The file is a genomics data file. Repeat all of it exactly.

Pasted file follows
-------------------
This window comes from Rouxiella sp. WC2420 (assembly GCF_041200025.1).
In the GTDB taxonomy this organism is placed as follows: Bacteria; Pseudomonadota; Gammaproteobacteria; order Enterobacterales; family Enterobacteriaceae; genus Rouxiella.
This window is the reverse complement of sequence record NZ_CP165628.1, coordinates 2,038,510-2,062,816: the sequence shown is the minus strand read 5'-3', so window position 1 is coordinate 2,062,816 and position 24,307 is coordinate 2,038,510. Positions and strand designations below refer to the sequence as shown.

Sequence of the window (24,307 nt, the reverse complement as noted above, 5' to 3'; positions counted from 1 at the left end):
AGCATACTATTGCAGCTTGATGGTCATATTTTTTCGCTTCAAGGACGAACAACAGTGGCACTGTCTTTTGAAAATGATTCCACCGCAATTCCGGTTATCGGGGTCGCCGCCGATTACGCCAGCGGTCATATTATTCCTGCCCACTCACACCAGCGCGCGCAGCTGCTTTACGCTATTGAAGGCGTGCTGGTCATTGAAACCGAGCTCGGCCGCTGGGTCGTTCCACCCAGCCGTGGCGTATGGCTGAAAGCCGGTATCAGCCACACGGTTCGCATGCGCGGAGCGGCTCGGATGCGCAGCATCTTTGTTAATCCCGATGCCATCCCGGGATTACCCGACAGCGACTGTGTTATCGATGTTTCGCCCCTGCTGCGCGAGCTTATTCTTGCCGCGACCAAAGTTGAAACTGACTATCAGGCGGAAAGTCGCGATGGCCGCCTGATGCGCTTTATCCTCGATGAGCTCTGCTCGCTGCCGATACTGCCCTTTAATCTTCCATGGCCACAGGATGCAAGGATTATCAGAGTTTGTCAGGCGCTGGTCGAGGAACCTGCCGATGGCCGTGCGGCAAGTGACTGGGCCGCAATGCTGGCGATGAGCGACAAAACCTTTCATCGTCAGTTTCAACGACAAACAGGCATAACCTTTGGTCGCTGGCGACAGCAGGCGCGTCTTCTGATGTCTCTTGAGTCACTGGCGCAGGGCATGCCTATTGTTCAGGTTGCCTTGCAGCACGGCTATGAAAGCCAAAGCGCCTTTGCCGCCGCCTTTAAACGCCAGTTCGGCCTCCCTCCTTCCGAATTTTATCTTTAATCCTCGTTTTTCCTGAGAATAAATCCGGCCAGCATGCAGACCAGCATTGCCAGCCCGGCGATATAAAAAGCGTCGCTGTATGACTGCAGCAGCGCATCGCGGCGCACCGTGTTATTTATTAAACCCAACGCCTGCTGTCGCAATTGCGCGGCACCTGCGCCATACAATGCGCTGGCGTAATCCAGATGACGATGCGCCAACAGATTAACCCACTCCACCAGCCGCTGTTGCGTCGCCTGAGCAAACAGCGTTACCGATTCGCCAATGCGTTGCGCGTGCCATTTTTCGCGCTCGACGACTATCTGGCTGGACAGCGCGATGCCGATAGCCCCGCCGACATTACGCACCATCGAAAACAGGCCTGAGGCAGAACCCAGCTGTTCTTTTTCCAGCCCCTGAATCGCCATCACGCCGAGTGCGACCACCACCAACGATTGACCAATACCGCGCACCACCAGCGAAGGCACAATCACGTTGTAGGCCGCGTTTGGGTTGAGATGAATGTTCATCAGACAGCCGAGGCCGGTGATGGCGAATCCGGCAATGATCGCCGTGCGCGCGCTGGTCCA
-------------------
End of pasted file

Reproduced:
This window comes from Rouxiella sp. WC2420 (assembly GCF_041200025.1).
In the GTDB taxonomy this organism is placed as follows: Bacteria; Pseudomonadota; Gammaproteobacteria; order Enterobacterales; family Enterobacteriaceae; genus Rouxiella.
This window is the reverse complement of sequence record NZ_CP165628.1, coordinates 2,038,510-2,062,816: the sequence shown is the minus strand read 5'-3', so window position 1 is coordinate 2,062,816 and position 24,307 is coordinate 2,038,510. Positions and strand designations below refer to the sequence as shown.

Sequence of the window (24,307 nt, the reverse complement as noted above, 5' to 3'; positions counted from 1 at the left end):
AGCATACTATTGCAGCTTGATGGTCATATTTTTTCGCTTCAAGGACGAACAACAGTGGCACTGTCTTTTGAAAATGATTCCACCGCAATTCCGGTTATCGGGGTCGCCGCCGATTACGCCAGCGGTCATATTATTCCTGCCCACTCACACCAGCGCGCGCAGCTGCTTTACGCTATTGAAGGCGTGCTGGTCATTGAAACCGAGCTCGGCCGCTGGGTCGTTCCACCCAGCCGTGGCGTATGGCTGAAAGCCGGTATCAGCCACACGGTTCGCATGCGCGGAGCGGCTCGGATGCGCAGCATCTTTGTTAATCCCGATGCCATCCCGGGATTACCCGACAGCGACTGTGTTATCGATGTTTCGCCCCTGCTGCGCGAGCTTATTCTTGCCGCGACCAAAGTTGAAACTGACTATCAGGCGGAAAGTCGCGATGGCCGCCTGATGCGCTTTATCCTCGATGAGCTCTGCTCGCTGCCGATACTGCCCTTTAATCTTCCATGGCCACAGGATGCAAGGATTATCAGAGTTTGTCAGGCGCTGGTCGAGGAACCTGCCGATGGCCGTGCGGCAAGTGACTGGGCCGCAATGCTGGCGATGAGCGACAAAACCTTTCATCGTCAGTTTCAACGACAAACAGGCATAACCTTTGGTCGCTGGCGACAGCAGGCGCGTCTTCTGATGTCTCTTGAGTCACTGGCGCAGGGCATGCCTATTGTTCAGGTTGCCTTGCAGCACGGCTATGAAAGCCAAAGCGCCTTTGCCGCCGCCTTTAAACGCCAGTTCGGCCTCCCTCCTTCCGAATTTTATCTTTAATCCTCGTTTTTCCTGAGAATAAATCCGGCCAGCATGCAGACCAGCATTGCCAGCCCGGCGATATAAAAAGCGTCGCTGTATGACTGCAGCAGCGCATCGCGGCGCACCGTGTTATTTATTAAACCCAACGCCTGCTGTCGCAATTGCGCGGCACCTGCGCCATACAATGCGCTGGCGTAATCCAGATGACGATGCGCCAACAGATTAACCCACTCCACCAGCCGCTGTTGCGTCGCCTGAGCAAACAGCGTTACCGATTCGCCAATGCGTTGCGCGTGCCATTTTTCGCGCTCGACGACTATCTGGCTGGACAGCGCGATGCCGATAGCCCCGCCGACATTACGCACCATCGAAAACAGGCCTGAGGCAGAACCCAGCTGTTCTTTTTCCAGCCCCTGAATCGCCATCACGCCGAGTGCGACCACCACCAACGATTGACCAATACCGCGCACCACCAGCGAAGGCACAATCACGTTGTAGGCCGCGTTTGGGTTGAGATGAATGTTCATCAGACAGCCGAGGCCGGTGATGGCGAATCCGGCAATGATCGCCGTGCGCGCGCTGGTCCA